Self-Affirmation Improves Self-Control over Snacking Among Participants Low in Eating Self-Efficacy

Churchill, Susan, Jessop, Donna, Green, Ricky and Harris, Peter.R (2018) Self-Affirmation Improves Self-Control over Snacking Among Participants Low in Eating Self-Efficacy. Appetite, 123. pp. 264-268. ISSN 0195-6663

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Abstract

Objective: Individuals low in eating self-efficacy are at particular risk of engaging in unhealthy eating behaviours, including the consumption of high calorie snacks. The elevated levels of snacking displayed by these individuals can largely be attributed to their experiencing low self-control over the avoidance of such foods (Hankonen, Kinnunen, Absetz, & Jallinoja, 2014). Interventions are thus required to boost self-control over snacking among those low in eating self-efficacy. Self-affirmation has been shown to boost self-control among individuals with depleted resources in other domains (Schmeichel & Vohs, 2009). The purpose of the current study was to test the hypothesis that a self-affirmation manipulation would similarly increase self-control over snacking for individuals low in eating self-efficacy. Methods: At baseline, participants (N = 70) completed measures of dietary restraint and eating self-efficacy. In the main study, participants completed either a self-affirmation or a control task immediately before undertaking a joystick category judgment task that assessed self-control over snacking. Results: Hierarchical multiple regression analysis revealed the predicted significant interaction between eating self-efficacy and self-affirmation, demonstrating that self-affirmation moderated the association between eating self-efficacy and self-control over snacking. Johnson-Neyman regions of significance confirmed that for participants low in eating self-efficacy the self-affirmation manipulation resulted in higher levels of self-control. Unexpectedly, however, for participants high in eating self-efficacy the self-affirmation manipulation was found to be associated with lower levels of self-control. Conclusions: Findings supported the hypothesis that a self-affirmation manipulation would boost self-control over snacking among individuals low in eating self-efficacy. Self-affirmation may thus provide a useful technique for strengthening self-control in relation to the avoidance of unhealthy foods among individuals who find it difficult to manage challenging dietary situations.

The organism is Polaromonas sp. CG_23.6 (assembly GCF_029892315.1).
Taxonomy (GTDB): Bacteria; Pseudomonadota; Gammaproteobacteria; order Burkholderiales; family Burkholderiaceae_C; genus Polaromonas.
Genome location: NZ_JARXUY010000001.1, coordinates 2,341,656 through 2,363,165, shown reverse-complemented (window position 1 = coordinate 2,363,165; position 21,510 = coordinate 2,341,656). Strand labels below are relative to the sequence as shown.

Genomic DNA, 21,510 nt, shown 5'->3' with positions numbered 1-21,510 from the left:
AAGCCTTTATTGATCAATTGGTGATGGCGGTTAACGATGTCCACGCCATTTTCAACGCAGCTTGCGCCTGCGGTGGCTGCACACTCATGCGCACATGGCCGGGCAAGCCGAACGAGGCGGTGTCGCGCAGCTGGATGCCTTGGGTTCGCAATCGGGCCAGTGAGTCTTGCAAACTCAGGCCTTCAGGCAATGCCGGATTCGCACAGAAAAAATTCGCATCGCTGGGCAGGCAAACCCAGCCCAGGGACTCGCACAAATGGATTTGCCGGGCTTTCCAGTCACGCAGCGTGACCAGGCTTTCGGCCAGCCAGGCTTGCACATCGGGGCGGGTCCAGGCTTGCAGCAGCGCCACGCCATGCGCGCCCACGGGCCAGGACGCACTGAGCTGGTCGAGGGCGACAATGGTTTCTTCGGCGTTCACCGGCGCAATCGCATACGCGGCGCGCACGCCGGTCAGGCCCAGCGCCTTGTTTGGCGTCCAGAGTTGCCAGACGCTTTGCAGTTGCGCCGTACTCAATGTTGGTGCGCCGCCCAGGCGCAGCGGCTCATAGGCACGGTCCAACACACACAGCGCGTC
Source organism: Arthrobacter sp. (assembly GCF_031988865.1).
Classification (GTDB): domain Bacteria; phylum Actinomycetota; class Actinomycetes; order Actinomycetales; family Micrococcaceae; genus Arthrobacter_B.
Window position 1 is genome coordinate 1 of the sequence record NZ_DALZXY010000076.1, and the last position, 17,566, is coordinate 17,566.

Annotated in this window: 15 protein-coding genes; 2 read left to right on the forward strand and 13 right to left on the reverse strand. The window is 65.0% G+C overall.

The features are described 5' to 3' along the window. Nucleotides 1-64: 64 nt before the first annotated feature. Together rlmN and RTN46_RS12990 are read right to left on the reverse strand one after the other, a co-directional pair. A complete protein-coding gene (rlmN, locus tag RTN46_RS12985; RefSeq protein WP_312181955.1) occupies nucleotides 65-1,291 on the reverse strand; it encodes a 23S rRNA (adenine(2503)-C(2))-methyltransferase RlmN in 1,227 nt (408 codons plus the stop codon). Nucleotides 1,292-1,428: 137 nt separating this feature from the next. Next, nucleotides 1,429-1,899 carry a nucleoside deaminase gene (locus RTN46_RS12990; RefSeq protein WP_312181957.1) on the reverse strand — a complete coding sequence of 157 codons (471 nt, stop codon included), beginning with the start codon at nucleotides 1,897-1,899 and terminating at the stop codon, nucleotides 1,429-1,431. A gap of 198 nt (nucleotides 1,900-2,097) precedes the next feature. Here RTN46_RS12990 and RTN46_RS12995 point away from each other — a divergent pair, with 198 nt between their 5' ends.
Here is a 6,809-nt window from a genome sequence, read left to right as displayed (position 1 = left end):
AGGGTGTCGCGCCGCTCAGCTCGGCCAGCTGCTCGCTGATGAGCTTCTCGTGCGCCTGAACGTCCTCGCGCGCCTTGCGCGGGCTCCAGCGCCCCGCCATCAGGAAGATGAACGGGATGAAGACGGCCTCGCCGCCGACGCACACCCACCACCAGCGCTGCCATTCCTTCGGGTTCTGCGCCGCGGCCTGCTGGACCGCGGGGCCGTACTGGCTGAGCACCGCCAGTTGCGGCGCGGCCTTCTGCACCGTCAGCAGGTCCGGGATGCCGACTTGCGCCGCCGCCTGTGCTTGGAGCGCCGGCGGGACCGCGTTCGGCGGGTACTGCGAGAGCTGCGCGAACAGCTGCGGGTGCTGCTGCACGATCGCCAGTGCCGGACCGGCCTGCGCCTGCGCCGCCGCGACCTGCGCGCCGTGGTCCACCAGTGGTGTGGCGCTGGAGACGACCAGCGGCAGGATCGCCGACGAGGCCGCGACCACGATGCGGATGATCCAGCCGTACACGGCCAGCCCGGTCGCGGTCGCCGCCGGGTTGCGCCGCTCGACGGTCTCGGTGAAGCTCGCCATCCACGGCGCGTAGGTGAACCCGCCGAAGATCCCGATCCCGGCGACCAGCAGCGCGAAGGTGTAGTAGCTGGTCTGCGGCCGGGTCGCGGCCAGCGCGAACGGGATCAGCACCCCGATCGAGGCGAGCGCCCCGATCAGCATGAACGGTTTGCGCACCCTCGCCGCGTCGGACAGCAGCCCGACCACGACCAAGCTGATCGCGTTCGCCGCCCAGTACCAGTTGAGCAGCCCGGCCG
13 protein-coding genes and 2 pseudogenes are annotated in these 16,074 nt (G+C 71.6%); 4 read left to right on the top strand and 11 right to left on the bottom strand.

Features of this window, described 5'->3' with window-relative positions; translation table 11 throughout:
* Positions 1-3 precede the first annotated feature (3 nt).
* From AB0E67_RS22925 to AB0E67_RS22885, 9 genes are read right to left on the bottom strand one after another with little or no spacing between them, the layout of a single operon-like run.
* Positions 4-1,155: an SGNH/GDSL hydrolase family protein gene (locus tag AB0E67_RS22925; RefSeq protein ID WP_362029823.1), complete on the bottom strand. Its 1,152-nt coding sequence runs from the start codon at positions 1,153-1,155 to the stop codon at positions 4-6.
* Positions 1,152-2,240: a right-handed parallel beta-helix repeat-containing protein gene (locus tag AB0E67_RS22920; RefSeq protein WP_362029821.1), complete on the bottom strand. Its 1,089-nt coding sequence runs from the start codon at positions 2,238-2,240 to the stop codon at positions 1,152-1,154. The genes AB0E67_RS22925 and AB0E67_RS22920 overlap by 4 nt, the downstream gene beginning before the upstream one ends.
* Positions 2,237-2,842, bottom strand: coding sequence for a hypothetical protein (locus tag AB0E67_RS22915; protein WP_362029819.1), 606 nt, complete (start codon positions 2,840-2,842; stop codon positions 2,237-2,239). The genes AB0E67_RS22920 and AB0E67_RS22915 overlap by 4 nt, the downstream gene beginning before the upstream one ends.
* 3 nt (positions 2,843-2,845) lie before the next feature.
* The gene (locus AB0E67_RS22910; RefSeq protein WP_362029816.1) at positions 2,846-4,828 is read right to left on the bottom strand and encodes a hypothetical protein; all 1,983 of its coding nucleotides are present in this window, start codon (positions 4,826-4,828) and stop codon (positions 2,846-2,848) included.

Item Type: Article
Uncontrolled Keywords: self-affirmation, self-control, eating self-efficacy, snacking, health behavior change
Subjects: H Social Sciences > H Social Sciences (General)
Q Science > Q Science (General)
R Medicine > RA Public aspects of medicine > RA0421 Public health. Hygiene. Preventive Medicine
Divisions: Research Centres > POWER Centre
Departments > Psychology and Counselling
Depositing User: Sue Churchill
Date Deposited: 11 Jan 2018 15:41
Last Modified: 01 Apr 2019 00:10
URI: http://eprints.chi.ac.uk/id/eprint/3227

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